Welcome to the second post in a five-part series about how to power your skin potential. We’re cover all things skin care, from powerhouse products to skin function and structure. Check out the previous posts in this series:
What is the skin barrier and why is it important?
You’ve likely heard the term “skin barrier” before, especially if you follow skin care experts and “skinfluencers” on social media. But what is the skin barrier, and why is it so important?
When people talk about the skin barrier, they’re referring to the outermost layer of the epidermis: the stratum corneum. Think of it as a brick-and-mortar system where corneocytes are the bricks (made of keratin and natural moisturizers) and lipids are the mortar (containing cholesterol, ceramides, and fatty acids). Simply put, this brick wall keeps the good stuff in and the bad stuff out.
Keeping in the good stuff
The skin barrier’s number one job? Preventing dehydration. Keeping water in helps your skin stay hydrated—key to a fresh, dewy-looking complexion. A strong skin barrier slows down transcutaneous evaporative water loss (TEWL), which can cause itchy, flaky, dry skin or more extreme conditions like eczema and psoriasis.
Keeping out the bad stuff
The skin barrier protects you from a variety of harmful stuff:
- Too low or too high humidity
- Irritants and allergens
- Harsh chemicals
- UV rays
What is the best way to protect your skin barrier?
Fortunately, protecting your skin barrier is fairly simple. Show it some TLC with these tips.
- Skip the sun. Minimize your sun exposure and use a broad-spectrum sunscreen before walking out the door. Those UV rays wreak havoc on your skin, and not just that outermost layer.
- Help the hydration. Wash your face with a gentle non-soap cleanser and hydrate with a moisturizer that contains ceramides and humectants. Both help boost hydration and the skin’s ability to hold on to moisture.
- Be gentle. Avoid pulling or tugging the skin (pat dry after cleansing) and steer clear of hot baths and showers. Take it easy when you shave, too, since nicks and cuts can cause irritation.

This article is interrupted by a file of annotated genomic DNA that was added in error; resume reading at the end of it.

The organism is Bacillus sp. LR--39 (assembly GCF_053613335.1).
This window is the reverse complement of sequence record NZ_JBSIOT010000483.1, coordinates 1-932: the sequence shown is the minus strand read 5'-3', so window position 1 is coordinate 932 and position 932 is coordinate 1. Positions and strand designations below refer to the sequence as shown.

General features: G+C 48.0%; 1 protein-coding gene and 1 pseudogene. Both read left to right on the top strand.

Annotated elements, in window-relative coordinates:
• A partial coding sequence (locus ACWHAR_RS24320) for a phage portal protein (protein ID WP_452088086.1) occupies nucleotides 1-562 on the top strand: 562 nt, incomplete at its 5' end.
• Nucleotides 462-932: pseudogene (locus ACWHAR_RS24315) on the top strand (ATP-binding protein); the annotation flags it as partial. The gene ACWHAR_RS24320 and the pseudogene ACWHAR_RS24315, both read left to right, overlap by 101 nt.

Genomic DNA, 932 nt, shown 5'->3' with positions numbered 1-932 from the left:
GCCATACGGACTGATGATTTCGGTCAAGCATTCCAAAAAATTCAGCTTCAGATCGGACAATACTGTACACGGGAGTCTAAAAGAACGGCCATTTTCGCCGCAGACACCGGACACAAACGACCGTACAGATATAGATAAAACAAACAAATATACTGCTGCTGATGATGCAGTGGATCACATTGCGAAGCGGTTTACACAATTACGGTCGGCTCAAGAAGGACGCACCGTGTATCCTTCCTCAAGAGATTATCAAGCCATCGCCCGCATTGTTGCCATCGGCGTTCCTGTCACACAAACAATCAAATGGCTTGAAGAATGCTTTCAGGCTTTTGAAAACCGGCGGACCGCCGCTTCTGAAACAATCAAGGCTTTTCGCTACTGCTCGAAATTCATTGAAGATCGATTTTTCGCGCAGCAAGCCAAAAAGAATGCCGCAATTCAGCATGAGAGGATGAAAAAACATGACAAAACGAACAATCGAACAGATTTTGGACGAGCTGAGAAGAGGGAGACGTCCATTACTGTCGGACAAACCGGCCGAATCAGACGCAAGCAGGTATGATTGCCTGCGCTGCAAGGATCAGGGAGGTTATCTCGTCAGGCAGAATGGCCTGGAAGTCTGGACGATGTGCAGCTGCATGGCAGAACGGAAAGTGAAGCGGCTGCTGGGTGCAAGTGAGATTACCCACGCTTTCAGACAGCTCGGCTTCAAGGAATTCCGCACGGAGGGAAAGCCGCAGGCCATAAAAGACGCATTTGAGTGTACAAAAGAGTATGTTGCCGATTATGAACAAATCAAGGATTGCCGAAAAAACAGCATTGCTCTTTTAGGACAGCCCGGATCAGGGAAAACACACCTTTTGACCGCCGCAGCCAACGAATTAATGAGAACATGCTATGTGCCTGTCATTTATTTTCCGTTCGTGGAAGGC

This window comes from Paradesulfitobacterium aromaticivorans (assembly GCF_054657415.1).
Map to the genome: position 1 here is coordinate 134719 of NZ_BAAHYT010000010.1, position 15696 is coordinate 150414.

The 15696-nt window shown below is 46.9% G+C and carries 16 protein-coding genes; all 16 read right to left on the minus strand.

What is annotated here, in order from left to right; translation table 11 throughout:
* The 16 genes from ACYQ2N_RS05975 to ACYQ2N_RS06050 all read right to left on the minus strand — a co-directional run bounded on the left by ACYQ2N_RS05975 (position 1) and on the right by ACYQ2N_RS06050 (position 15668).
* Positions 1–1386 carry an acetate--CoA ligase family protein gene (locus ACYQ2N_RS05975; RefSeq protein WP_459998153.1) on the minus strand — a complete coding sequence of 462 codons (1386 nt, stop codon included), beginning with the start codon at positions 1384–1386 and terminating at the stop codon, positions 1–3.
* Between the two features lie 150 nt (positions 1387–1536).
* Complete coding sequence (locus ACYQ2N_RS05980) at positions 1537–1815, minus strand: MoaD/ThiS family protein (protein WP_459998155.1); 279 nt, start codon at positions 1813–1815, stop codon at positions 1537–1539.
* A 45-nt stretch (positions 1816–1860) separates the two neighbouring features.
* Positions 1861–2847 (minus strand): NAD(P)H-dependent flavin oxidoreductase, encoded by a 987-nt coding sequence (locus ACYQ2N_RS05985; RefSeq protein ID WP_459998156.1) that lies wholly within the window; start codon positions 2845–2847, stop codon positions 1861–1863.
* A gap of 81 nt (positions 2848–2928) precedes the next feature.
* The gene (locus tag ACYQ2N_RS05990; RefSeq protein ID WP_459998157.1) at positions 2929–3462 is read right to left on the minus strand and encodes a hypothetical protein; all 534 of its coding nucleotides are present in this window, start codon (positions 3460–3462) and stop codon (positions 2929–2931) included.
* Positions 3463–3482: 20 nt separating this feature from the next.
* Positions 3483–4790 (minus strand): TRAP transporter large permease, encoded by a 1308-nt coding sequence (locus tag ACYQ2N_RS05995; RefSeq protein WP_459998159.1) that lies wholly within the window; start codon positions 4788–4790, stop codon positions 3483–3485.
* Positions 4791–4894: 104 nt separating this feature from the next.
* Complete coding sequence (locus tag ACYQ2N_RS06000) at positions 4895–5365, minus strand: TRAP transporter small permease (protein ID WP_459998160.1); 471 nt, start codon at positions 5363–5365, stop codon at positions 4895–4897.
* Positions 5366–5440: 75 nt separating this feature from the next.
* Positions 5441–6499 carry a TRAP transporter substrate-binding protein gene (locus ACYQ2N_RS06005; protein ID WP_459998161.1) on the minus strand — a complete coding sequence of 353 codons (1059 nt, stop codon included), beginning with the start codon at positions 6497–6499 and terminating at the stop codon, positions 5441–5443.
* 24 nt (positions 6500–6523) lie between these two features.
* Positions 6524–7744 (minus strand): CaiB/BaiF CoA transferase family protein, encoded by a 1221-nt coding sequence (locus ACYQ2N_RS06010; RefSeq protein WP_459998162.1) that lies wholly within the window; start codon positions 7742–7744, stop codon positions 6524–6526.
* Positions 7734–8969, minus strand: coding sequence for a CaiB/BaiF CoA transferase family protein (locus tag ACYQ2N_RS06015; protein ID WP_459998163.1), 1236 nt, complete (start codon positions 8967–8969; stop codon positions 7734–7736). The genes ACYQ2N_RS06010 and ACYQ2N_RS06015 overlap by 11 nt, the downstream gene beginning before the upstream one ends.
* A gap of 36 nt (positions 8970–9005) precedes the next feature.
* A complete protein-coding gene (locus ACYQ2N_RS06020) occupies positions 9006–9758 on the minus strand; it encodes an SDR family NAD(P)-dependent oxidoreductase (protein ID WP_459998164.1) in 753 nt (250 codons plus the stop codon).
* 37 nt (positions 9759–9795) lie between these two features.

- Nourish from within. A diet rich in fruits, vegetables, whole grains, and fatty acids works wonders for your skin. Drink plenty of water so your skin barrier doesn’t have to work so hard to maintain moisture.
- Keep it light. Do you ever break out when feeling stressed? Stress can definitely affect your skin barrier, so manage it with whatever method works best for you—yoga, meditation, music, exercise, reading, or your favorite hobby.
Can you damage your skin barrier?
Unfortunately, yes. And according to the list above, it’s not too difficult. Sun exposure, dehydration, harsh cleansers, a poor diet, and stress can all damage the skin barrier. Unfortunately, the list of brick wall-breaking bad guys doesn’t stop there:
- DIY skin care that includes lemon and baking soda
- Certain medications, like steroids
- Poor sleep habits
You can’t control every item on the list (looking at you, genetics), so control what you can—your skin barrier is counting on it.
What are the signs of a damaged skin barrier?
No one knows your skin better than you. If your skin barrier feels slightly off, trust that intuition. The more obvious signs of a damaged skin barrier include dryness, redness, itching, increased acne, rough or discolored patches, rashes, heightened sensitivity, inflammation, and skin infections.
How do you repair a damaged skin barrier?
Good news! Repairing a damaged skin barrier is easier than you think, but it does require patience and embracing a “less is more” mantra.
Simplify your skin care routine
Stick with a gentle cleanser and a moisturizer packed with skin-rejuvenating ingredients like ceramides, niacinamide, and hyaluronic acid for at least one to two weeks. Sideline exfoliants and skin care products with active ingredients like retinol and Vitamin C and slowly incorporate them into your routine once you’re ready.
Press pause on the primer
Avoid makeup (tough, we know) for a couple weeks to give your skin barrier a solid rest. If you can’t go makeup free 24/7, minimize how much you wear and how often you wear it. Remember, you can totally toggle off that Zoom video during meetings.
Practice good pH
Cleansing with a product that’s close to your skin’s natural pH goes a long way in building up and repairing that delicate barrier. Your skin’s pH is around 5.7, but the pH of skin care products can range from 3.7 to 8.2. If a product lists a pH, make sure it’s similar to your skin’s so things stay balanced.
Drop in to the dermatologist
If you feel your glow may be gone for good (don’t worry, it’s not!), head to your dermatologist. They’re your skin barrier’s bestie and can help you tackle tougher problems, like rosacea or dermatitis. They can also give you an overall view of your skin health and offer advice to get you closer to your skin goals.